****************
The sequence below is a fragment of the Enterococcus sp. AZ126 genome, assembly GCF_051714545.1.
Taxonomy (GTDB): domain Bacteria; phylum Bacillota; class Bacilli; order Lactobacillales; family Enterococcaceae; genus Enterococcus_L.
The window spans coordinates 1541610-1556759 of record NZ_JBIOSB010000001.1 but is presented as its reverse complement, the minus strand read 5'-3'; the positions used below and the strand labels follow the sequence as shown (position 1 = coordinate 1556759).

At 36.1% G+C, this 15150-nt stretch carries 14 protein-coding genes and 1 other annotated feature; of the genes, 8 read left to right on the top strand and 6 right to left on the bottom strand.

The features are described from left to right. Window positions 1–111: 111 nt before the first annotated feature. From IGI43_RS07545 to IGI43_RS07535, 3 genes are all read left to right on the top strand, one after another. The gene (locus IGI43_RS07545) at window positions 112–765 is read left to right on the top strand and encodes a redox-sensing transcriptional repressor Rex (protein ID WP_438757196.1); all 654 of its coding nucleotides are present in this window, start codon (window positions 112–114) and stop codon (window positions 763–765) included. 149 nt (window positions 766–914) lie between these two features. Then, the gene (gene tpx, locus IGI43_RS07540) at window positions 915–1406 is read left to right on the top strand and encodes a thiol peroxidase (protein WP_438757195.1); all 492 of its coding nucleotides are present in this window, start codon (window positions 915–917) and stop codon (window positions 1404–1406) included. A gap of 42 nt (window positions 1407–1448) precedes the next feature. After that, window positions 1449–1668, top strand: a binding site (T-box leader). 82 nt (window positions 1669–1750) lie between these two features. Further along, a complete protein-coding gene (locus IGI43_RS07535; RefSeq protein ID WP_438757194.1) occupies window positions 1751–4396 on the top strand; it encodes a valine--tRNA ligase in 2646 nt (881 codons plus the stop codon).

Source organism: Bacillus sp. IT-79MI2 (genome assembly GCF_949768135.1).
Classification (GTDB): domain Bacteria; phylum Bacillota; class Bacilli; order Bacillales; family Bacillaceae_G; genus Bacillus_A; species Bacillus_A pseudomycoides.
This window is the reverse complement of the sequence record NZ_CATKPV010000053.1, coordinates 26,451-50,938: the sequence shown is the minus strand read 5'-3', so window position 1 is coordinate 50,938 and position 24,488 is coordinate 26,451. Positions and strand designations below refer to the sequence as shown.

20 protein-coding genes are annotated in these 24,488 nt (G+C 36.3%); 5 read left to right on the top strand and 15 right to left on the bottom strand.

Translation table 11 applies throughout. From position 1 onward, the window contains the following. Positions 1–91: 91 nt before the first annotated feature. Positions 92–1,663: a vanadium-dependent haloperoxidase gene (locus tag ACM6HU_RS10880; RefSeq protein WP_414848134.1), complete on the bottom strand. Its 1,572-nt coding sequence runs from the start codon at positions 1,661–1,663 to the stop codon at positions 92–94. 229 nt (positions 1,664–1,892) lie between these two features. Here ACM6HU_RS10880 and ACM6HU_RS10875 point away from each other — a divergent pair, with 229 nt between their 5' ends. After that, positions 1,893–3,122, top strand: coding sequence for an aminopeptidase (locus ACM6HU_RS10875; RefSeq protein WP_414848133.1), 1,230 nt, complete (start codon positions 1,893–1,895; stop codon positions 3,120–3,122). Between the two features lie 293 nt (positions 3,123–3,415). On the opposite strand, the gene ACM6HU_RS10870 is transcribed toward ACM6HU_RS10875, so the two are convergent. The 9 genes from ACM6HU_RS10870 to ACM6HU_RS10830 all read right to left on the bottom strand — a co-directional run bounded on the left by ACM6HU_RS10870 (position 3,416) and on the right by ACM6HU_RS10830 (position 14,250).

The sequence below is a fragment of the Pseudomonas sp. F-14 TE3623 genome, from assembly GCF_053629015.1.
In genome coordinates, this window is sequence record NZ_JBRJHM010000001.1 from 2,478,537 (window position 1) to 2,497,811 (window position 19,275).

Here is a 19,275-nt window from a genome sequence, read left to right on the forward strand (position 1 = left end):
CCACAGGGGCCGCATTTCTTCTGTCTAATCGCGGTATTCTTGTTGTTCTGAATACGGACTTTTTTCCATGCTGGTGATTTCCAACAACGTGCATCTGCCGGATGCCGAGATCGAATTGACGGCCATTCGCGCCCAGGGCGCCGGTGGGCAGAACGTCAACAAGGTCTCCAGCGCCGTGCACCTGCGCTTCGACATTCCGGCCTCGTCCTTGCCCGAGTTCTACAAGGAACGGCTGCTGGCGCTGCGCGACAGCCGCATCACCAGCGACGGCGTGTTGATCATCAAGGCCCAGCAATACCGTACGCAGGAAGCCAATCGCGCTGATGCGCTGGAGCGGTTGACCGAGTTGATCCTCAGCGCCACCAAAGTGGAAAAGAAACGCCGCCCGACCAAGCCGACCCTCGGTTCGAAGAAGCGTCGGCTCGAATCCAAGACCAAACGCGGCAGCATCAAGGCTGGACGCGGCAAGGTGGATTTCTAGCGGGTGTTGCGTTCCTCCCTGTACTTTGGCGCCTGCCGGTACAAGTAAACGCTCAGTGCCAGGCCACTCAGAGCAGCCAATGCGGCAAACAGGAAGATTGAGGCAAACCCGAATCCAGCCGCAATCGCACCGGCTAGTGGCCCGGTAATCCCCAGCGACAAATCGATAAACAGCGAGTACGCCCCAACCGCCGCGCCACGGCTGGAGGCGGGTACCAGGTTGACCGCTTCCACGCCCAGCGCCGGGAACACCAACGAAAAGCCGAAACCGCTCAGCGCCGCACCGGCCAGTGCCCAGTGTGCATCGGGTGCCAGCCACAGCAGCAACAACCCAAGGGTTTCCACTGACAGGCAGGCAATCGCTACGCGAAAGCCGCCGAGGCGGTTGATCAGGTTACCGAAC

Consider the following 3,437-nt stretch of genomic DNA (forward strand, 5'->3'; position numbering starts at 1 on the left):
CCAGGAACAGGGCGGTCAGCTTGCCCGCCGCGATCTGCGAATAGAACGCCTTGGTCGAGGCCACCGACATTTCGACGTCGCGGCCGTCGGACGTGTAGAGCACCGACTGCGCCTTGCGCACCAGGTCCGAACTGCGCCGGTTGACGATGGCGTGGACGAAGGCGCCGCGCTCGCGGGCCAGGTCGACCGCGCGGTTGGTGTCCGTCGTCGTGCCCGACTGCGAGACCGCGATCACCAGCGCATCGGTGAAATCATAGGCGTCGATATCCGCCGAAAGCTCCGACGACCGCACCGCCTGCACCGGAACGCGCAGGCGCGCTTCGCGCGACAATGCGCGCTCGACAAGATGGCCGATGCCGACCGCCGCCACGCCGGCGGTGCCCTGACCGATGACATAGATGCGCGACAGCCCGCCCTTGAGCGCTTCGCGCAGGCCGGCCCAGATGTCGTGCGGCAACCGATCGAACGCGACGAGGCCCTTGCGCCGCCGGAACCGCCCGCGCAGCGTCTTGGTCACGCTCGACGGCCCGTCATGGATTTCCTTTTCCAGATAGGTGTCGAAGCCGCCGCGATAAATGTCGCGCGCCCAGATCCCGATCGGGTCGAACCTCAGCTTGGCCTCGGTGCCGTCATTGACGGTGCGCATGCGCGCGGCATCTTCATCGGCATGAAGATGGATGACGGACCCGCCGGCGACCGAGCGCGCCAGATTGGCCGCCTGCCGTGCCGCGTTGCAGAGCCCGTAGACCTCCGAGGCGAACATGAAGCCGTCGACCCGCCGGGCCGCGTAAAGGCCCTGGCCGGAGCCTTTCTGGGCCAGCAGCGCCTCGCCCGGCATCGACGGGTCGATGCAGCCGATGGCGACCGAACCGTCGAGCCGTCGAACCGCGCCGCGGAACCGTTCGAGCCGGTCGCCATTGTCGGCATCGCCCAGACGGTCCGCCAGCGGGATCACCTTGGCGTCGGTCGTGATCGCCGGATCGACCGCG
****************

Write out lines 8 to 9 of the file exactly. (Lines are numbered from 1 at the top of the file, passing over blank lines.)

This window is the reverse complement of the sequence record NZ_CATKPV010000053.1, coordinates 26,451-50,938: the sequence shown is the minus strand read 5'-3', so window position 1 is coordinate 50,938 and position 24,488 is coordinate 26,451. Positions and strand designations below refer to the sequence as shown.

20 protein-coding genes are annotated in these 24,488 nt (G+C 36.3%); 5 read left to right on the top strand and 15 right to left on the bottom strand.